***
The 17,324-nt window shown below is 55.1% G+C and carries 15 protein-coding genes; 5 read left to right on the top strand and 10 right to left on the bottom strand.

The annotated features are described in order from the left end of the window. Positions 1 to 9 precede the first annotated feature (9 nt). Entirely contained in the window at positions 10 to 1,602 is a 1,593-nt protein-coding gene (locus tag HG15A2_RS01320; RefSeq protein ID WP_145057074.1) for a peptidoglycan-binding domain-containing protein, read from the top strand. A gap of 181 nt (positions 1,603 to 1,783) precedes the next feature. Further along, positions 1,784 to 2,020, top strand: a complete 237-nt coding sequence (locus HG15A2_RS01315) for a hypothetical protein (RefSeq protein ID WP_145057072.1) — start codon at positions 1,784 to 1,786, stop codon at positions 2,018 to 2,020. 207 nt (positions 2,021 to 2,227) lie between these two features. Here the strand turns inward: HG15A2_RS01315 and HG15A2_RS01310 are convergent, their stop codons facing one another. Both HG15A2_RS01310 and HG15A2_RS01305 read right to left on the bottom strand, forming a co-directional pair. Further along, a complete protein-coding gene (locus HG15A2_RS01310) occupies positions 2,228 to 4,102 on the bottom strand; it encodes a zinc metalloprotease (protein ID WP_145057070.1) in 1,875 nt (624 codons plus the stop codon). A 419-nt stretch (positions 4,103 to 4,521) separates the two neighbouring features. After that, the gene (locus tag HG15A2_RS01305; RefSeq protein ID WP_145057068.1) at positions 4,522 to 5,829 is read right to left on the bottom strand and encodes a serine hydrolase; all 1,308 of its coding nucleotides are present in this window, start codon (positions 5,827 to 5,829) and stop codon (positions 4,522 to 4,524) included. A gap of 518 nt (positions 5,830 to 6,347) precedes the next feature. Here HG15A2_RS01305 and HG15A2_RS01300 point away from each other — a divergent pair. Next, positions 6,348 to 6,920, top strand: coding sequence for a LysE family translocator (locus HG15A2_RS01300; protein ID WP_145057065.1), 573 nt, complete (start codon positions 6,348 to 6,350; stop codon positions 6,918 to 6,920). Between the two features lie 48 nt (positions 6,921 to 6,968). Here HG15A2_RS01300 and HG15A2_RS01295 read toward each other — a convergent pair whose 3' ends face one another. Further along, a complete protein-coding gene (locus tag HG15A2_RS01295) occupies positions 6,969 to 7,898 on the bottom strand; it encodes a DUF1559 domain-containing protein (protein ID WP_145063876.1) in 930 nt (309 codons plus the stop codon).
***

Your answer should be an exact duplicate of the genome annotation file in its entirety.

The 17,324-nt window shown below is 55.1% G+C and carries 15 protein-coding genes; 5 read left to right on the top strand and 10 right to left on the bottom strand.

The annotated features are described in order from the left end of the window. Positions 1 to 9 precede the first annotated feature (9 nt). Entirely contained in the window at positions 10 to 1,602 is a 1,593-nt protein-coding gene (locus tag HG15A2_RS01320; RefSeq protein ID WP_145057074.1) for a peptidoglycan-binding domain-containing protein, read from the top strand. A gap of 181 nt (positions 1,603 to 1,783) precedes the next feature. Further along, positions 1,784 to 2,020, top strand: a complete 237-nt coding sequence (locus HG15A2_RS01315) for a hypothetical protein (RefSeq protein ID WP_145057072.1) — start codon at positions 1,784 to 1,786, stop codon at positions 2,018 to 2,020. 207 nt (positions 2,021 to 2,227) lie between these two features. Here the strand turns inward: HG15A2_RS01315 and HG15A2_RS01310 are convergent, their stop codons facing one another. Both HG15A2_RS01310 and HG15A2_RS01305 read right to left on the bottom strand, forming a co-directional pair. Further along, a complete protein-coding gene (locus HG15A2_RS01310) occupies positions 2,228 to 4,102 on the bottom strand; it encodes a zinc metalloprotease (protein ID WP_145057070.1) in 1,875 nt (624 codons plus the stop codon). A 419-nt stretch (positions 4,103 to 4,521) separates the two neighbouring features. After that, the gene (locus tag HG15A2_RS01305; RefSeq protein ID WP_145057068.1) at positions 4,522 to 5,829 is read right to left on the bottom strand and encodes a serine hydrolase; all 1,308 of its coding nucleotides are present in this window, start codon (positions 5,827 to 5,829) and stop codon (positions 4,522 to 4,524) included. A gap of 518 nt (positions 5,830 to 6,347) precedes the next feature. Here HG15A2_RS01305 and HG15A2_RS01300 point away from each other — a divergent pair. Next, positions 6,348 to 6,920, top strand: coding sequence for a LysE family translocator (locus HG15A2_RS01300; protein ID WP_145057065.1), 573 nt, complete (start codon positions 6,348 to 6,350; stop codon positions 6,918 to 6,920). Between the two features lie 48 nt (positions 6,921 to 6,968). Here HG15A2_RS01300 and HG15A2_RS01295 read toward each other — a convergent pair whose 3' ends face one another. Further along, a complete protein-coding gene (locus tag HG15A2_RS01295) occupies positions 6,969 to 7,898 on the bottom strand; it encodes a DUF1559 domain-containing protein (protein ID WP_145063876.1) in 930 nt (309 codons plus the stop codon).